1. Select a location that has approximately eight hours of direct sunlight. Make sure the site has a water location near it and a well-managed drainage system in the surrounding areas.
  2. Place the four 1 x 12 boards so you form a square-shaped box. Mark the outline of the box and remove the wooden boards. Now, create a one-inch hole in each corner and place the 4 x 4 posts there. Backfill the soil and firmly press down so the posts are stabilized. Reinstall the 1 x 12 boards and grip them together with the posts using wooden screws or nails.
  3. Use a spade and dig the soil inside the frame at a depth of 12 inches in the ground. This depth is not only necessary for vegetable roots, but also a proper drainage system for rainfall and irrigation.
  4. Mix the topsoil with the soil amendments such as manure together and add them inside the frame. Rake the soil smoothly and make sure it is spread out in all areas inside the frame. This soil is one of the most critical aspects of raised bed gardening as the nutrients in it provide good drainage. As a result, your raised bed garden will allow plants and vegetables to flourish.
  5. Depending on the time of the area, select your plants according to winter or summer temperatures. Lay them evenly inside the frame and dig deep holes for each root. Backfill the soil and make sure your plants receive plenty of water. Now watch as your raised bed garden flourishes with color and plenty of vegetation and flowers.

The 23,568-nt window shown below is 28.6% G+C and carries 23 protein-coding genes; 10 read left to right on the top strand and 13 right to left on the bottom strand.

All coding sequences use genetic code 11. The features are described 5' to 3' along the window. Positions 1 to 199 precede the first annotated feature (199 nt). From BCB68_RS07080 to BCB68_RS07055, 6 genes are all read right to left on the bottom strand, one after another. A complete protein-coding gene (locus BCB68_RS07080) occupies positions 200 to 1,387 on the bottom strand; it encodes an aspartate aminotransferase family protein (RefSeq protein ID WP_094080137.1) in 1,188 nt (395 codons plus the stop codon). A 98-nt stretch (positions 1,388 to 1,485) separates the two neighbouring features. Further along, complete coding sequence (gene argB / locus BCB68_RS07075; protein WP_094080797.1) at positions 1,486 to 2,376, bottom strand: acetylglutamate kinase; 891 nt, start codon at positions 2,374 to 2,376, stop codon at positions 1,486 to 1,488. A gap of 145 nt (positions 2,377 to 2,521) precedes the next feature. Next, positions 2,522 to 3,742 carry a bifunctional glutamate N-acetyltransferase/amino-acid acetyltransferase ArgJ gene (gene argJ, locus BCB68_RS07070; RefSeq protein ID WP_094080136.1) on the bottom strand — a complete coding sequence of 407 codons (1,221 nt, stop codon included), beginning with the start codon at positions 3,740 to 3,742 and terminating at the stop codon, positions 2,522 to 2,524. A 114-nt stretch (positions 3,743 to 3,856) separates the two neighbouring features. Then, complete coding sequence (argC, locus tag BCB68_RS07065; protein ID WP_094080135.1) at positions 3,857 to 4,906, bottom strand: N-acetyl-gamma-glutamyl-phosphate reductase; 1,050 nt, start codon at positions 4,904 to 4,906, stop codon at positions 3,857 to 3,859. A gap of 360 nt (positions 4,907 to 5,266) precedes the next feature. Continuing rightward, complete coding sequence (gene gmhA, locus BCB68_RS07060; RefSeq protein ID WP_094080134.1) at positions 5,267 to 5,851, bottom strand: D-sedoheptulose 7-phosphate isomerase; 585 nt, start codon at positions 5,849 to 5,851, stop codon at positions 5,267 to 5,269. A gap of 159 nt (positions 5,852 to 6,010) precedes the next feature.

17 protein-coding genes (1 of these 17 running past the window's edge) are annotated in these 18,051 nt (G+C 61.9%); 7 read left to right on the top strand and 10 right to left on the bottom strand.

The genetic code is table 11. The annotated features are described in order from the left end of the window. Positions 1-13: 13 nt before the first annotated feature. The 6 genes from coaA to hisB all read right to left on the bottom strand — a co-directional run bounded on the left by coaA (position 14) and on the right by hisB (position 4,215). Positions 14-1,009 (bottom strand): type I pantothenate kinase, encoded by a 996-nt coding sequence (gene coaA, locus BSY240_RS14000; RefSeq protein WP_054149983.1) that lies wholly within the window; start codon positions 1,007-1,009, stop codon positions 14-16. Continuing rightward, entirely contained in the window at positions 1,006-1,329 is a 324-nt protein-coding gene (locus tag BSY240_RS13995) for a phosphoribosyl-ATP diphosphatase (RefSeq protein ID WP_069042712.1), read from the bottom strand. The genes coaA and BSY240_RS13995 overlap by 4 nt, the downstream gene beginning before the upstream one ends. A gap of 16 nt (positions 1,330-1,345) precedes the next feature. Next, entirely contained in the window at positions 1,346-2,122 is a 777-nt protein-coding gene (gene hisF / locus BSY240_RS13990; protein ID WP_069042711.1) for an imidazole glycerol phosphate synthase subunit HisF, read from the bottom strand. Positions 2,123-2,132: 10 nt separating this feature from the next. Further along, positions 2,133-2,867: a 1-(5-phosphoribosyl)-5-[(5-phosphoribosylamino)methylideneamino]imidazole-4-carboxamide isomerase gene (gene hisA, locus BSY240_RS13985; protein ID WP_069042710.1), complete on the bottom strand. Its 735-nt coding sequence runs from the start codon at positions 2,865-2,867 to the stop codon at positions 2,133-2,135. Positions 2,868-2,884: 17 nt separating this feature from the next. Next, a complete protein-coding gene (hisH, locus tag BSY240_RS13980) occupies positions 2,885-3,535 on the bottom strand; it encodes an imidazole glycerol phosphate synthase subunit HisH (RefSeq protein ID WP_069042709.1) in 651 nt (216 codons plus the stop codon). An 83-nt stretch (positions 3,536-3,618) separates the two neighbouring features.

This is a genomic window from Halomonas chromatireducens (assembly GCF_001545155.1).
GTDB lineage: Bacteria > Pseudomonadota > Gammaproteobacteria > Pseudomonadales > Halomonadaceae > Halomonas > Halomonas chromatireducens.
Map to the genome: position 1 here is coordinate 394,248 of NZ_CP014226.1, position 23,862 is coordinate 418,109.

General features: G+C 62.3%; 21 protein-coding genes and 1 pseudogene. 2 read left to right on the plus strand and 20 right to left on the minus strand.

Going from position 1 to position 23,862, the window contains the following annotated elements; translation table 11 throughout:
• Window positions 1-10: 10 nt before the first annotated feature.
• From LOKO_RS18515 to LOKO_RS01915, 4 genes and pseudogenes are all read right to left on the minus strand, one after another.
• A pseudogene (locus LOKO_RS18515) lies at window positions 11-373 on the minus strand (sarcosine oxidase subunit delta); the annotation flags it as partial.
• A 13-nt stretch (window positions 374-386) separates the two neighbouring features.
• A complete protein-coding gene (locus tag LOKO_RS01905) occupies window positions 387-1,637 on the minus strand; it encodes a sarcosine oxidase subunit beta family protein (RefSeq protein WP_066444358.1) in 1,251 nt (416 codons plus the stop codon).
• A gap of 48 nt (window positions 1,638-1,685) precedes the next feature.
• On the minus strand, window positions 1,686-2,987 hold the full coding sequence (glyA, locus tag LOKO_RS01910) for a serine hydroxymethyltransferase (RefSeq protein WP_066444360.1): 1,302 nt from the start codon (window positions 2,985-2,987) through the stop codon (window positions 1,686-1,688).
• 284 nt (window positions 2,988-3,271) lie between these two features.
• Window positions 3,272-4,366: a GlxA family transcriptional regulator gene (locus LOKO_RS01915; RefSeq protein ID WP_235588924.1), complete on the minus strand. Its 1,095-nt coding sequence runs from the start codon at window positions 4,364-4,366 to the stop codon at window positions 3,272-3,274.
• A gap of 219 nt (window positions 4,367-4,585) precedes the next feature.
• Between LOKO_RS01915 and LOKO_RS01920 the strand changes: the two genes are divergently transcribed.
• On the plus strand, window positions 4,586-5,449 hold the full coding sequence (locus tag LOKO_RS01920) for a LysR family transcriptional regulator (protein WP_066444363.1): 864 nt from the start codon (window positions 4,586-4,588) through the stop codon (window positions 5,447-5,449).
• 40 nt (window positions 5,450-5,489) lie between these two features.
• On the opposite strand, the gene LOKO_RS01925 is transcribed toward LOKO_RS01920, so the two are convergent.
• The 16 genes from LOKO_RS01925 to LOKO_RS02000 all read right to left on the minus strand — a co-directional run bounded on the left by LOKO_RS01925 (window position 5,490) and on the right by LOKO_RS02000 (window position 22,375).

raised bed gardening tips
raised bed garden

Expert Raised Bed Gardening Tips

It may be easy to build your raised garden bed, but it is always important to consider some important factors. From the type of plants you need to the soil of your choice, we’ve listed down raised bed gardening tips for you:

Start With Simple Herbs

With limited space, many new gardeners are in the habit of cramming many plants and vegetables within the frames present. If you are new to gardening or have never worked on a raised bed garden before, you might want to start small and pick simple herbs to understand the overall process first.

Tomatoes, eggplants, and peppers may seem like tempting plants to start with, but they also require extra care and work. They also require certain amounts of water so the soil around them remains moist, and not too dry at the same time.

Some plants that have a good lifespan are perennial herbs. Examples such as thyme and mint are extremely simple to grow and give you more time to understand the growing process altogether.

Understand Your Plants

If you’re ready to take up more challenging plants that require constant care and attention, it is more than just feeding your plants and looking after them. It is essentially about the need of each particular plant and then understanding how they would survive in your raised bed garden.